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reverse engineer a filehandle

by smile4me (Beadle)
on Dec 09, 2011 at 22:29 UTC ( #942740=perlquestion: print w/replies, xml ) Need Help??

smile4me has asked for the wisdom of the Perl Monks concerning the following question:

According to http://perldoc.perl.org/perlopentut.html: "Indirect filehandles also make it easy to pass filehandles to and return filehandles from subroutines."

Okay, so how do I find out which file this filehandle references? If the file name is dynamically generated, and all I have is a filehandle, how do I know which file is being written into?

For example:
#get a filehandle $fh = get_fh_from_file( generate_filename() ); if ( print_data( $fh, $data ) ) { say "data printed to file: $fh"; } ## got: data printed to file: *TRSC::FileUtils::FH; ## expected: '/path/to/file'
Thanks,
Steve

Replies are listed 'Best First'.
Re: reverse engineer a filehandle
by tobyink (Canon) on Dec 09, 2011 at 23:17 UTC

    As the first answer suggested, your best bet is to make sure you store the file name at the same time you open the filehandle.

    Failing that, this works on Linux, but is very non-portable:

    open my $fh, '/etc/motd'; my $fd = fileno($fh); print readlink("/proc/$$/fd/$fd");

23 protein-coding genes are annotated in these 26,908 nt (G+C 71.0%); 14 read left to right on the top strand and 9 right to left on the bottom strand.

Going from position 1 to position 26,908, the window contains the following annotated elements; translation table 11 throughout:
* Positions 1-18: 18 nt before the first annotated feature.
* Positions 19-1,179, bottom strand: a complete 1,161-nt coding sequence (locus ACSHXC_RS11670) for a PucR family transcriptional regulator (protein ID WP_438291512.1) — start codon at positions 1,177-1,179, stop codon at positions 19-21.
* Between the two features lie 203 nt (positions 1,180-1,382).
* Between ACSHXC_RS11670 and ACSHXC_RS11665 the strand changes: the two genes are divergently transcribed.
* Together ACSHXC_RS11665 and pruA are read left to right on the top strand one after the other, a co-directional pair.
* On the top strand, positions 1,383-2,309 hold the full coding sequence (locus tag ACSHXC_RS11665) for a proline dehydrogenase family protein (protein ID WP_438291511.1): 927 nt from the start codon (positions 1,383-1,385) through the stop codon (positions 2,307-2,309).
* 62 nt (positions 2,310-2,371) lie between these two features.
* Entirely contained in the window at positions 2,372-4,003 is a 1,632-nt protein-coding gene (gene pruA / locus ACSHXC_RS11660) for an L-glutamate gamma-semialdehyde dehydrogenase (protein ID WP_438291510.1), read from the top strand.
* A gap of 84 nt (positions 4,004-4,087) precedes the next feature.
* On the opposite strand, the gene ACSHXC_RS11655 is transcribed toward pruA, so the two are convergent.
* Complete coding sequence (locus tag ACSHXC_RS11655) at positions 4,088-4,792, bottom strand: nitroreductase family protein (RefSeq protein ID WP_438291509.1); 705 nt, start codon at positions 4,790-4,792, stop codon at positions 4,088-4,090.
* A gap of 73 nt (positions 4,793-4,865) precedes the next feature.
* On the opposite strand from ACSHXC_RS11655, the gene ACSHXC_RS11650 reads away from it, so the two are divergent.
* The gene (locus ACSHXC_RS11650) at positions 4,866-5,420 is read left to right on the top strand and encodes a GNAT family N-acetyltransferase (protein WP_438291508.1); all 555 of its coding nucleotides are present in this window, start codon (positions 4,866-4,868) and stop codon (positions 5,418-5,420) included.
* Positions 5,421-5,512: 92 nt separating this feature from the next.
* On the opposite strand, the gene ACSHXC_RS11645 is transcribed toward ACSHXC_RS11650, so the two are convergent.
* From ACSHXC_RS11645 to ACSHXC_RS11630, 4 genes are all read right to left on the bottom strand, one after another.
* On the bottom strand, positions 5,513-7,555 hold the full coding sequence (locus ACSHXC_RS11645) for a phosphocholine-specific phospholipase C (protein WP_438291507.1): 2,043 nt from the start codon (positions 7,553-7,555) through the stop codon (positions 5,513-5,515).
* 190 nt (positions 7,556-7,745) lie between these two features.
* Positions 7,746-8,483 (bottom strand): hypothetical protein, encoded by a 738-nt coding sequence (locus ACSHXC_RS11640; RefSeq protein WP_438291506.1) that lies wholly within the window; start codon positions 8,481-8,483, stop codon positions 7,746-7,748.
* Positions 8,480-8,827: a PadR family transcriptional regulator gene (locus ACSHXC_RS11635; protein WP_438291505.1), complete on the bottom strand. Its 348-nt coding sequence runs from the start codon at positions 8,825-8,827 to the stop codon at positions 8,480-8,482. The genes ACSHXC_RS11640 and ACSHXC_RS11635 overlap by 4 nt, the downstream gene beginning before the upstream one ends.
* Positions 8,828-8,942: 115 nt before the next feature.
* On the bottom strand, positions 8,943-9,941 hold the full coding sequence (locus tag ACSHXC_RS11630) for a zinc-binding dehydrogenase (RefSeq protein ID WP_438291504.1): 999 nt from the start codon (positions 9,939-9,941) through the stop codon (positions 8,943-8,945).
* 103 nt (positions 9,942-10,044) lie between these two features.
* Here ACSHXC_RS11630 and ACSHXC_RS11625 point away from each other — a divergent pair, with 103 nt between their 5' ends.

Thanks! the "readlink("/proc/$$/fd/$fd");" is what I was looking for.
Re: reverse engineer a filehandle
by TJPride (Pilgrim) on Dec 09, 2011 at 22:55 UTC
    Best way is to store a hash of both the filehandle and its name:

    use strict; use warnings; use Data::Dumper; sub openRandom { my $fh = { name => (int rand 1000) . '.txt' }; return $fh if open($fh->{'handle'}, ">$fh->{'name'}"); } print Dumper(openRandom());
Re: reverse engineer a filehandle
by JavaFan (Canon) on Dec 10, 2011 at 18:47 UTC
    "Indirect filehandles also make it easy to pass filehandles to and return filehandles from subroutines."

    Okay, so how do I find out which file this filehandle references?

    They way you pose the question makes me think the latter should follow from the former.

    I think how easy it is to pass around filehandles is complete unrelated to finding out file names. Do note you question may not have a unique answer:

    • A "file"handle may actually read or write from a socket. Or a pipe.
    • The file handle may be STDIN, STDOUT or STDERR.
    • Or it may be some other redirection.
    • Even if the file handle accesses a real file, the file may not have a name.
    • Or the file may have more than one name.

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